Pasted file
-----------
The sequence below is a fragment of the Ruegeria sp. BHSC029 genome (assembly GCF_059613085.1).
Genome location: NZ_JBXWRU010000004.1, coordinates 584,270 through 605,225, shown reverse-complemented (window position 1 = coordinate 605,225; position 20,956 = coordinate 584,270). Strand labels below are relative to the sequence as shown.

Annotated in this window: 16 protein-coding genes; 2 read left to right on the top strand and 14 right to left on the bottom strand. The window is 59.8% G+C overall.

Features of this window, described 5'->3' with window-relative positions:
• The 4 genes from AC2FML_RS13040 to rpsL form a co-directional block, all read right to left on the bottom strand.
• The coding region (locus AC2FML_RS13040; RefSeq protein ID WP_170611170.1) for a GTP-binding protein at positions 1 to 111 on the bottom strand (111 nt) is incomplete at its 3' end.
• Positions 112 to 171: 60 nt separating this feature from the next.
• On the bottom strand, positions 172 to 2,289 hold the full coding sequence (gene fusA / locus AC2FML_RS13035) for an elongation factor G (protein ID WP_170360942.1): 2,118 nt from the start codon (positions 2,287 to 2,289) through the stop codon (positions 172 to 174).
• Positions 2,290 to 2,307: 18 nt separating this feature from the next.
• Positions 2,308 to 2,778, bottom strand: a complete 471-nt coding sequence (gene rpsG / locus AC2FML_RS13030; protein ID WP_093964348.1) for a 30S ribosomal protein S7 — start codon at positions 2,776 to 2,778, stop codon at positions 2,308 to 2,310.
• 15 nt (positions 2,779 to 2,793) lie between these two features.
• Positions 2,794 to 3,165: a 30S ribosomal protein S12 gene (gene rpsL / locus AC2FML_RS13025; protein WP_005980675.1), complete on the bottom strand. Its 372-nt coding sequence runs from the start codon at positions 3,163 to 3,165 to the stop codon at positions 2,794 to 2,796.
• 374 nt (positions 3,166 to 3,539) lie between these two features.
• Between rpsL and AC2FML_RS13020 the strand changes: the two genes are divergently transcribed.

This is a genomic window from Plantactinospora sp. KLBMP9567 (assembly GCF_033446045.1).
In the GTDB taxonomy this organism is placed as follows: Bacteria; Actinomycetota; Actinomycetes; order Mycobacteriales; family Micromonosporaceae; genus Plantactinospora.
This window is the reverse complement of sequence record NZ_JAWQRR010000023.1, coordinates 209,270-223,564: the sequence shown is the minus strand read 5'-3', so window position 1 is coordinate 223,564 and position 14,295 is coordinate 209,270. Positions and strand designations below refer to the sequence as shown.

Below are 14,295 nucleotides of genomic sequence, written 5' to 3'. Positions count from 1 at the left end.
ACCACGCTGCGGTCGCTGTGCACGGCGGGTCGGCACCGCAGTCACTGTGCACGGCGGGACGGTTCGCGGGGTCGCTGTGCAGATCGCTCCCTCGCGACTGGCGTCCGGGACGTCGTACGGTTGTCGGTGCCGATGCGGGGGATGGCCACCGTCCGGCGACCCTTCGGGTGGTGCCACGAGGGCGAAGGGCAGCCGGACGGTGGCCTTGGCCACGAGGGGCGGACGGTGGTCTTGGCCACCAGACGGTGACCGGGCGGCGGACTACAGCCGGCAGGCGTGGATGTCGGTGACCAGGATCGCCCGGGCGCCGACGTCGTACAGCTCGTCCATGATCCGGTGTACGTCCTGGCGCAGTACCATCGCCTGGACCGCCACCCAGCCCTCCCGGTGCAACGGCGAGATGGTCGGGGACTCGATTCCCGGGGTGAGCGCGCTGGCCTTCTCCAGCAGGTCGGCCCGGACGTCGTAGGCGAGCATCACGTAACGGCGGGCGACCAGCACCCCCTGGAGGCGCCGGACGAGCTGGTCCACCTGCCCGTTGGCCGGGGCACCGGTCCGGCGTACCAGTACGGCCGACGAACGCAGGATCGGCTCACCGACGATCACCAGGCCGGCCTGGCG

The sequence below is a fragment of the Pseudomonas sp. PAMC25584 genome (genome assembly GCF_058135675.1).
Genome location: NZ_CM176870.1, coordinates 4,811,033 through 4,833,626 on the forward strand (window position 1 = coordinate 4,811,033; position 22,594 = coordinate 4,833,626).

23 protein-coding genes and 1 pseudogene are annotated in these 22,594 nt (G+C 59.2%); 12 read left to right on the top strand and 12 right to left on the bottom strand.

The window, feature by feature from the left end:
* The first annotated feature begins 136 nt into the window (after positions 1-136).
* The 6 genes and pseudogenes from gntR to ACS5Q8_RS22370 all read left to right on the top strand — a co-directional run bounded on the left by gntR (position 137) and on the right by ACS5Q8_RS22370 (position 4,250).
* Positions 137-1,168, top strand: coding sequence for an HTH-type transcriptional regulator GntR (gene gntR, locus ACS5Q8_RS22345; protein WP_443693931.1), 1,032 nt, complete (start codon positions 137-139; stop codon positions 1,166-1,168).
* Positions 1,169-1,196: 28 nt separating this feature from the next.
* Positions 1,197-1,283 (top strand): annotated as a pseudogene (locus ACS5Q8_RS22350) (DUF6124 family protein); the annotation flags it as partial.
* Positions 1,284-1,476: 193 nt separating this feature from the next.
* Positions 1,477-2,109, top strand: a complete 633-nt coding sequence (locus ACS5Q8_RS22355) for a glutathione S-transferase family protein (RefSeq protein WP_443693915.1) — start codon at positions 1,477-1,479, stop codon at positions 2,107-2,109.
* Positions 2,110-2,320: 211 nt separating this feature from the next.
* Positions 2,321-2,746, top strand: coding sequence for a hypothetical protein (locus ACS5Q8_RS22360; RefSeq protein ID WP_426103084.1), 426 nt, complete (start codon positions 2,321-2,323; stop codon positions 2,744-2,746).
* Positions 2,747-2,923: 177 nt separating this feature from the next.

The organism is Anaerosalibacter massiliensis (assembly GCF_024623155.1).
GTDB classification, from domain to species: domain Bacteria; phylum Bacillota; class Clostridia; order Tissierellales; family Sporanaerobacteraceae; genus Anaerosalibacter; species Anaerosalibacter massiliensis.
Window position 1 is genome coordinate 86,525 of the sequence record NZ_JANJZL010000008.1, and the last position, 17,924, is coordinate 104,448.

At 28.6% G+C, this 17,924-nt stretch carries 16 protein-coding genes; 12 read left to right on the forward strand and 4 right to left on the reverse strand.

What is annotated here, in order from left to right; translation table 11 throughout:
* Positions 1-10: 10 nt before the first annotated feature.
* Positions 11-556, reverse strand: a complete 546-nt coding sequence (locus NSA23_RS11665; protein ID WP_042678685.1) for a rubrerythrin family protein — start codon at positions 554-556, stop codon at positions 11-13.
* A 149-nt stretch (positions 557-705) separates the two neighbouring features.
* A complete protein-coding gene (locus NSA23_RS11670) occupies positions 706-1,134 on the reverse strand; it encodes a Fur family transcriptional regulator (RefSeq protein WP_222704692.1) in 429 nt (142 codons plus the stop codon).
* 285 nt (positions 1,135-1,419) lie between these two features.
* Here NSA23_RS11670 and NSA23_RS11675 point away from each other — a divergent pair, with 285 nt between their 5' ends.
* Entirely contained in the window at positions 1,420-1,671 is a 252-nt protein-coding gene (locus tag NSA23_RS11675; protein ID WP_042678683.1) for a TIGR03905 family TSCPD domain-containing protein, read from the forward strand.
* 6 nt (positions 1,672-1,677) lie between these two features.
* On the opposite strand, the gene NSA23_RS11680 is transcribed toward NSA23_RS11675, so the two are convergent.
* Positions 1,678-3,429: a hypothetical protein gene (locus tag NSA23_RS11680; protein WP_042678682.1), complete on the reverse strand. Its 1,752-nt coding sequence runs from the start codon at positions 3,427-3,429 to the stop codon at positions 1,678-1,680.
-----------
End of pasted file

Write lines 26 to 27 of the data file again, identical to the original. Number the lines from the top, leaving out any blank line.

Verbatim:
* Positions 137-1,168, top strand: coding sequence for an HTH-type transcriptional regulator GntR (gene gntR, locus ACS5Q8_RS22345; protein WP_443693931.1), 1,032 nt, complete (start codon positions 137-139; stop codon positions 1,166-1,168).
* Positions 1,169-1,196: 28 nt separating this feature from the next.